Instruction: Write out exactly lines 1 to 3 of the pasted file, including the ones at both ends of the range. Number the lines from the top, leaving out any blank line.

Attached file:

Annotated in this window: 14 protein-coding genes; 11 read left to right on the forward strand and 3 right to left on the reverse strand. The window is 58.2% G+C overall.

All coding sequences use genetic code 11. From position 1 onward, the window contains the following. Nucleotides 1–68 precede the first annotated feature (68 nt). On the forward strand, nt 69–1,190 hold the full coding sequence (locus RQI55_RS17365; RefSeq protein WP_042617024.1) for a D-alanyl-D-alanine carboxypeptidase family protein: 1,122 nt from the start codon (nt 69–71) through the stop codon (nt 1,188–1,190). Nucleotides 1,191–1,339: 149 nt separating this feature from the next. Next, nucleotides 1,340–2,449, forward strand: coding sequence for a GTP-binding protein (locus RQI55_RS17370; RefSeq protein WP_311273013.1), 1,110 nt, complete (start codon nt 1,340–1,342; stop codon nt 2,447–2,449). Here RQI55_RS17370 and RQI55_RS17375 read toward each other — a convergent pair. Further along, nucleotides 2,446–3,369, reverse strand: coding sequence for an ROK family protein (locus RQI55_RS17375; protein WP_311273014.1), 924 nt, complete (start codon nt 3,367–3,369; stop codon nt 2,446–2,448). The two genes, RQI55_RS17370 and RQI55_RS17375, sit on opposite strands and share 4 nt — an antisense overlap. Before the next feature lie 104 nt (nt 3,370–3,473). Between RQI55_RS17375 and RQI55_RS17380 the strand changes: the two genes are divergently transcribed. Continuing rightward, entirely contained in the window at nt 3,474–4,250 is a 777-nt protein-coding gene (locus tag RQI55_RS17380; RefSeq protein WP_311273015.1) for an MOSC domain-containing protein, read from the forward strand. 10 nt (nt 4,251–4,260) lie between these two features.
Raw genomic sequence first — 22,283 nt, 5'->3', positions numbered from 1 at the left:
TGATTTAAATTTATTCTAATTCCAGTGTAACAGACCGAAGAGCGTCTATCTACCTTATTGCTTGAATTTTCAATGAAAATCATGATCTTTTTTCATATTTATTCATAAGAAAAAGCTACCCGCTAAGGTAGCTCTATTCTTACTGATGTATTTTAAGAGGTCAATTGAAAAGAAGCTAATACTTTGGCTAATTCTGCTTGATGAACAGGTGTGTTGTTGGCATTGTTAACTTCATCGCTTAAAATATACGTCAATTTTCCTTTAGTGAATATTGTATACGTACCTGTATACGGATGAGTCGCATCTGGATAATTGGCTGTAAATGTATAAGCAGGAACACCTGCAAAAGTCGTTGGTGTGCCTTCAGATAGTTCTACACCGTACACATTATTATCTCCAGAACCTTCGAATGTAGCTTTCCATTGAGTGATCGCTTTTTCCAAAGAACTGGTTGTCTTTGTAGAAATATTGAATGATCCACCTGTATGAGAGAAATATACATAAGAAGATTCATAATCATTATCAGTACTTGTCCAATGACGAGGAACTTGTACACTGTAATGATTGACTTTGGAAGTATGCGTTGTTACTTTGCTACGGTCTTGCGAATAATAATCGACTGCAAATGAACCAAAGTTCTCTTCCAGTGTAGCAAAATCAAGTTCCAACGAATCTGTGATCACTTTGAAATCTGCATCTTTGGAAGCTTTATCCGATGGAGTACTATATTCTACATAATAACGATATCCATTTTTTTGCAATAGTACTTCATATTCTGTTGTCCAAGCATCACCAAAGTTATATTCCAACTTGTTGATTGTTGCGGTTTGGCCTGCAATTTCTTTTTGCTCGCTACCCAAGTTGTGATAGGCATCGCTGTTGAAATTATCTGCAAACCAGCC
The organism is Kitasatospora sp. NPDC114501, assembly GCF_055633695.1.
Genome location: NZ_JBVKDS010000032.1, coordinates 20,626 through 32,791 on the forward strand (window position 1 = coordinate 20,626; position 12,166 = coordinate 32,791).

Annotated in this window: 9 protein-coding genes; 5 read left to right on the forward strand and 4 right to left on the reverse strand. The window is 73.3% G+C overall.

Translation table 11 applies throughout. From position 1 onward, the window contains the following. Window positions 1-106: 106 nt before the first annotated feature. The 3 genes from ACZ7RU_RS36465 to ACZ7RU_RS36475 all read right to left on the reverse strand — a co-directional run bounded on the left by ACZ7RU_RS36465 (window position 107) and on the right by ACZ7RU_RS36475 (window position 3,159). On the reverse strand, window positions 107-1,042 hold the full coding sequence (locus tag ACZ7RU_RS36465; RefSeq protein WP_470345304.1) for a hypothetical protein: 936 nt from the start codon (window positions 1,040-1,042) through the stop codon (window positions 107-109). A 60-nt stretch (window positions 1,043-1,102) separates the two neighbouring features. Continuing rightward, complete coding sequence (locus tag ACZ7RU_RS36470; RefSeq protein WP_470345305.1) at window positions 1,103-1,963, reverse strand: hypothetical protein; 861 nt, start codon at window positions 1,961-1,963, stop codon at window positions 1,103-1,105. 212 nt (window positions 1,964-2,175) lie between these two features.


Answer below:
Annotated in this window: 14 protein-coding genes; 11 read left to right on the forward strand and 3 right to left on the reverse strand. The window is 58.2% G+C overall.

All coding sequences use genetic code 11. From position 1 onward, the window contains the following. Nucleotides 1–68 precede the first annotated feature (68 nt). On the forward strand, nt 69–1,190 hold the full coding sequence (locus RQI55_RS17365; RefSeq protein WP_042617024.1) for a D-alanyl-D-alanine carboxypeptidase family protein: 1,122 nt from the start codon (nt 69–71) through the stop codon (nt 1,188–1,190). Nucleotides 1,191–1,339: 149 nt separating this feature from the next. Next, nucleotides 1,340–2,449, forward strand: coding sequence for a GTP-binding protein (locus RQI55_RS17370; RefSeq protein WP_311273013.1), 1,110 nt, complete (start codon nt 1,340–1,342; stop codon nt 2,447–2,449). Here RQI55_RS17370 and RQI55_RS17375 read toward each other — a convergent pair. Further along, nucleotides 2,446–3,369, reverse strand: coding sequence for an ROK family protein (locus RQI55_RS17375; protein WP_311273014.1), 924 nt, complete (start codon nt 3,367–3,369; stop codon nt 2,446–2,448). The two genes, RQI55_RS17370 and RQI55_RS17375, sit on opposite strands and share 4 nt — an antisense overlap. Before the next feature lie 104 nt (nt 3,370–3,473). Between RQI55_RS17375 and RQI55_RS17380 the strand changes: the two genes are divergently transcribed. Continuing rightward, entirely contained in the window at nt 3,474–4,250 is a 777-nt protein-coding gene (locus tag RQI55_RS17380; RefSeq protein WP_311273015.1) for an MOSC domain-containing protein, read from the forward strand. 10 nt (nt 4,251–4,260) lie between these two features.
Raw genomic sequence first — 22,283 nt, 5'->3', positions numbered from 1 at the left: